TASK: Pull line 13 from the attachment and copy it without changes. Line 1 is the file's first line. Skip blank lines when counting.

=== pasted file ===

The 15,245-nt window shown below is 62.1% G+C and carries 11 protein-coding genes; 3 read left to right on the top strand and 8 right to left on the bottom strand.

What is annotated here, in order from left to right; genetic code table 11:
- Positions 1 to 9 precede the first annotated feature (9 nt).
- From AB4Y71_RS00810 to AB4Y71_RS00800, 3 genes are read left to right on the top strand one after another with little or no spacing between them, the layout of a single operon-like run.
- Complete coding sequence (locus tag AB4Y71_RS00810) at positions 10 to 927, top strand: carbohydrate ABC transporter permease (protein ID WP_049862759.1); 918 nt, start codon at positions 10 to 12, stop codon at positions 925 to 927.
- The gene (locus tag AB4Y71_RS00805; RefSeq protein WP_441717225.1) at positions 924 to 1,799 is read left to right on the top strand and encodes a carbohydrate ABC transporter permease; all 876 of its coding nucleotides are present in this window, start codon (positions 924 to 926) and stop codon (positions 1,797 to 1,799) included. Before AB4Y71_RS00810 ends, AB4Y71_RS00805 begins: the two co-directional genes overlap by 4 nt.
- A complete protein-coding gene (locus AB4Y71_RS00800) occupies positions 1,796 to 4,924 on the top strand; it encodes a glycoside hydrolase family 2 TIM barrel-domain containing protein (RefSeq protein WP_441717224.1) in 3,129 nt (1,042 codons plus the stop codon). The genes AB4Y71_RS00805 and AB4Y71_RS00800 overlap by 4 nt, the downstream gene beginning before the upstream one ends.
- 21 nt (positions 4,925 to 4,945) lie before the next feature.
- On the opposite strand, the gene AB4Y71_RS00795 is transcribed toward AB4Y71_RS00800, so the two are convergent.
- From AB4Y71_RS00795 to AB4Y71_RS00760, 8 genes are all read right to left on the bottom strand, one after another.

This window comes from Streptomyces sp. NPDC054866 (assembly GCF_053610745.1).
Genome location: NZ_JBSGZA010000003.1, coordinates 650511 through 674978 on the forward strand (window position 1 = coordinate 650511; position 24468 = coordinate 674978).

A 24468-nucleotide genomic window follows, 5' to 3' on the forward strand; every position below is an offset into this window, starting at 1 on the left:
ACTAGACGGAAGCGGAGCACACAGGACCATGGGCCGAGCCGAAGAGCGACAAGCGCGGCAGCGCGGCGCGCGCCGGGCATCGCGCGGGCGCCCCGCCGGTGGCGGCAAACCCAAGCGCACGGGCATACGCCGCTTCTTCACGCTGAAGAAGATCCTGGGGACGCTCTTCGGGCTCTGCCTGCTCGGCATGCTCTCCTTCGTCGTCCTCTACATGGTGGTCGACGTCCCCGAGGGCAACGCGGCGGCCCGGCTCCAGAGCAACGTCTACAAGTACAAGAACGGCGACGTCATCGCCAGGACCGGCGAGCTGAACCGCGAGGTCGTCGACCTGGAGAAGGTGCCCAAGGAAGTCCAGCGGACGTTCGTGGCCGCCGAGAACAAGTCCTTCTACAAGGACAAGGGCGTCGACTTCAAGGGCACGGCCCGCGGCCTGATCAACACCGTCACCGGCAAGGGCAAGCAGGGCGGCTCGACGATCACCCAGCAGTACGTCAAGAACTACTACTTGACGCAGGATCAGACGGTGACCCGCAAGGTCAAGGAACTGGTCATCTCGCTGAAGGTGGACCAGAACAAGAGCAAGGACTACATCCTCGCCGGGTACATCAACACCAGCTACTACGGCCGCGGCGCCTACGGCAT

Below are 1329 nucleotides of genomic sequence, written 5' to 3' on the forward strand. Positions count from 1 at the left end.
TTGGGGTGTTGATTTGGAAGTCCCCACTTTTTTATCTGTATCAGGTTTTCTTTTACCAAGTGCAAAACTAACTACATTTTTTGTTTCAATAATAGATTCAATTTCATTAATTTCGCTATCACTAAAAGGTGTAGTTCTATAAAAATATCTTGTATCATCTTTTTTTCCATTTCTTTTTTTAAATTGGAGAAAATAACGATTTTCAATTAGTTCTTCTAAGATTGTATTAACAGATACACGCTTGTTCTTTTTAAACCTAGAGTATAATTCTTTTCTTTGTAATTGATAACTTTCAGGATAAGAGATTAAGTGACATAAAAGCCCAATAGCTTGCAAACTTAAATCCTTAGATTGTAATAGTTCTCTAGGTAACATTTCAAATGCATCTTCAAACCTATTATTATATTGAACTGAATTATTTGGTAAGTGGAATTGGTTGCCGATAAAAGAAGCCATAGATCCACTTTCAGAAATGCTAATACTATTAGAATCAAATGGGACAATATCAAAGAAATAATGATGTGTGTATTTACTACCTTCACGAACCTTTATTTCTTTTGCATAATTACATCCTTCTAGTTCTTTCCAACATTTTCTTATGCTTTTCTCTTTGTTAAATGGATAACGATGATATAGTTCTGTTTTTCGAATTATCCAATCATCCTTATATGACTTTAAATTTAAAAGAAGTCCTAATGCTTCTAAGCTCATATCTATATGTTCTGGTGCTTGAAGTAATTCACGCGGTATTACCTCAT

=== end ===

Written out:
A 24468-nucleotide genomic window follows, 5' to 3' on the forward strand; every position below is an offset into this window, starting at 1 on the left: